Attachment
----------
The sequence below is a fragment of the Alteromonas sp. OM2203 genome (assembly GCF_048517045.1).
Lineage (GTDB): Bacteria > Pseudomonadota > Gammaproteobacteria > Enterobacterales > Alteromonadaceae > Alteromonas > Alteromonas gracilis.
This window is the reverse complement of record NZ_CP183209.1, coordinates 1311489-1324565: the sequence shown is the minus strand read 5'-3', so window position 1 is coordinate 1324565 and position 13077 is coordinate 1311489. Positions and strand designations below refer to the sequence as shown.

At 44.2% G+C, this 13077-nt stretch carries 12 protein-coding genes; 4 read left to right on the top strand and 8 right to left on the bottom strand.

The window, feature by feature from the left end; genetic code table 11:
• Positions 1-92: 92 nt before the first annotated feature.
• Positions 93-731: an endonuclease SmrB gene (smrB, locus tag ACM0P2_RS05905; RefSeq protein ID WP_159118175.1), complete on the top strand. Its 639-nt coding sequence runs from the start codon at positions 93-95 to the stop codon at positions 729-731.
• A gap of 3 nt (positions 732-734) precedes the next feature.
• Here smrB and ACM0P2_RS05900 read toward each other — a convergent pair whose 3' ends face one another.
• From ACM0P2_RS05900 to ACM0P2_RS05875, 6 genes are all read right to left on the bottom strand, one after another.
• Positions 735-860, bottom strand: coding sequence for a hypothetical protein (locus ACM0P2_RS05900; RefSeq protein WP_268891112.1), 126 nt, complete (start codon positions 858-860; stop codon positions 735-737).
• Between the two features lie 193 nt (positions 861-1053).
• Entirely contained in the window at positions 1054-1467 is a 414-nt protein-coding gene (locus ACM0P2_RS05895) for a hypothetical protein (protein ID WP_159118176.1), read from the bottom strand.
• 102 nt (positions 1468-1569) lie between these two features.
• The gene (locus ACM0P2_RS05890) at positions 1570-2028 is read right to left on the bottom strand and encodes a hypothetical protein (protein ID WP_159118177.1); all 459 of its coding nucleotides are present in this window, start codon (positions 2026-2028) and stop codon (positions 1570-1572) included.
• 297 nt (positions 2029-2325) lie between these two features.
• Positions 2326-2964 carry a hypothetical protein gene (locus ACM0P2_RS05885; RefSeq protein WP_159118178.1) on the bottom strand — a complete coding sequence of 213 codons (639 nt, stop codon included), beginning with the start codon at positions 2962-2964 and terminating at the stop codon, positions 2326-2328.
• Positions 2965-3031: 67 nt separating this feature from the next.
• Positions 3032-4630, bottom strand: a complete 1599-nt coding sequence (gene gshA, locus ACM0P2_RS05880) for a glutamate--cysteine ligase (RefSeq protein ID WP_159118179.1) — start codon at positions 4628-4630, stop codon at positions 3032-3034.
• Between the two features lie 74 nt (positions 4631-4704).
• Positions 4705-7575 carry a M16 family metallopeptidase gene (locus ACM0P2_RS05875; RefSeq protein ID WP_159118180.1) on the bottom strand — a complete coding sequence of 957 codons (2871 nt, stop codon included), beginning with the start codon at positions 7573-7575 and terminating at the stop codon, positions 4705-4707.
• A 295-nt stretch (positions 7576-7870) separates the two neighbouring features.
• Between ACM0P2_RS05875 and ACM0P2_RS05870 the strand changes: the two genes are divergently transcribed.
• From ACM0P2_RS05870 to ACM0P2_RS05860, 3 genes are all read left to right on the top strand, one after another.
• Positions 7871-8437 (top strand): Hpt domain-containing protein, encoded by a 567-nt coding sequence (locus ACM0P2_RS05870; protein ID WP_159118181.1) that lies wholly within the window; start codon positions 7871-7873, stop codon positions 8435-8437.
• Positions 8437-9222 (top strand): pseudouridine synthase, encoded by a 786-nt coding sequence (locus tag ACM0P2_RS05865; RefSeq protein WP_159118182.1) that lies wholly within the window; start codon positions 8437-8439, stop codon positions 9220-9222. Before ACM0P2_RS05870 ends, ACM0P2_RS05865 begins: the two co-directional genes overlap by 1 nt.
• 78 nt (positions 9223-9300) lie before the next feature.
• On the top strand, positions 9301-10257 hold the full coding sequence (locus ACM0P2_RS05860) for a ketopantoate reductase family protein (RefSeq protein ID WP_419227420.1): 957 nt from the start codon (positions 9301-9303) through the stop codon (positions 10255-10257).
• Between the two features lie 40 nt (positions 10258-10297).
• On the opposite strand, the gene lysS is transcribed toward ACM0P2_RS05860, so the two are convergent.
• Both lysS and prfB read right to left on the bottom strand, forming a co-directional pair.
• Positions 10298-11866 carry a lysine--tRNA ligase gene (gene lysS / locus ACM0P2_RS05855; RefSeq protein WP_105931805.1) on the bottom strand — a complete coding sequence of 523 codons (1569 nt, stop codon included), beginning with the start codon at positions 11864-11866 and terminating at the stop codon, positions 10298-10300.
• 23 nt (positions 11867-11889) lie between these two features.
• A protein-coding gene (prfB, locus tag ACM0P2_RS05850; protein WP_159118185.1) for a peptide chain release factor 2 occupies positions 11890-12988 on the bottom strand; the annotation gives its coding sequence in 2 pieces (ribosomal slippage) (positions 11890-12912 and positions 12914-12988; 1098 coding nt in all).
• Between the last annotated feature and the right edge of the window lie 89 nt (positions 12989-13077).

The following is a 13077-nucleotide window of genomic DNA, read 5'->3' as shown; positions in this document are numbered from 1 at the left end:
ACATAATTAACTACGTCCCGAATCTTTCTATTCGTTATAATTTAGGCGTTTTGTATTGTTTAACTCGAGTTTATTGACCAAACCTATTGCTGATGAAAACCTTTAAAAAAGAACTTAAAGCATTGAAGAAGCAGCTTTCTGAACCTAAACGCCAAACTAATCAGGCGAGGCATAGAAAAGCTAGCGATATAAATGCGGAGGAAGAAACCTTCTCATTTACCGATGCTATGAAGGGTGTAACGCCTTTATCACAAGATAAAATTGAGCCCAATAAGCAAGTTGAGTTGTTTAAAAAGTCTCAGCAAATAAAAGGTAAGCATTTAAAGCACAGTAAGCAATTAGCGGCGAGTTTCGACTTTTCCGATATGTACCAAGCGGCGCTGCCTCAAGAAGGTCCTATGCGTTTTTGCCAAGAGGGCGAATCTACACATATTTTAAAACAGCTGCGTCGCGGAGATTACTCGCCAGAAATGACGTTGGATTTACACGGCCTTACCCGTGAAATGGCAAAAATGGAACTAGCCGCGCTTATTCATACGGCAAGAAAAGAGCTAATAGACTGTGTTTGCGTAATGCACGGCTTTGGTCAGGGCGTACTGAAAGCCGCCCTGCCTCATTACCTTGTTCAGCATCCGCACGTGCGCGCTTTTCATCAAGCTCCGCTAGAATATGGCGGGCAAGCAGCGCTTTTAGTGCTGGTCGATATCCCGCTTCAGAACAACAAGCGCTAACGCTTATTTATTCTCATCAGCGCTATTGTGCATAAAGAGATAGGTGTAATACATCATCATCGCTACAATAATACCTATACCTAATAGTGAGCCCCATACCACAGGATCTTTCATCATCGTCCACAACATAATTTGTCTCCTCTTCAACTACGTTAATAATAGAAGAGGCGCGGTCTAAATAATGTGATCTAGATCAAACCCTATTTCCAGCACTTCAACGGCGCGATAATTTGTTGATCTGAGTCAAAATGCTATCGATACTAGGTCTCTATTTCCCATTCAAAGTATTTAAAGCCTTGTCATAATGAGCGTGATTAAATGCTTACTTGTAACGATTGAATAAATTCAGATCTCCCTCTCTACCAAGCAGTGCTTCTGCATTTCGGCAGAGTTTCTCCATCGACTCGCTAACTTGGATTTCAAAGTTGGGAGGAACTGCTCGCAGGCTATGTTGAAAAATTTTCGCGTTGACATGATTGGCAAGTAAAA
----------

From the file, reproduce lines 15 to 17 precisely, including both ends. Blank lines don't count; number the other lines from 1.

• The gene (locus ACM0P2_RS05890) at positions 1570-2028 is read right to left on the bottom strand and encodes a hypothetical protein (protein ID WP_159118177.1); all 459 of its coding nucleotides are present in this window, start codon (positions 2026-2028) and stop codon (positions 1570-1572) included.
• 297 nt (positions 2029-2325) lie between these two features.
• Positions 2326-2964 carry a hypothetical protein gene (locus ACM0P2_RS05885; RefSeq protein WP_159118178.1) on the bottom strand — a complete coding sequence of 213 codons (639 nt, stop codon included), beginning with the start codon at positions 2962-2964 and terminating at the stop codon, positions 2326-2328.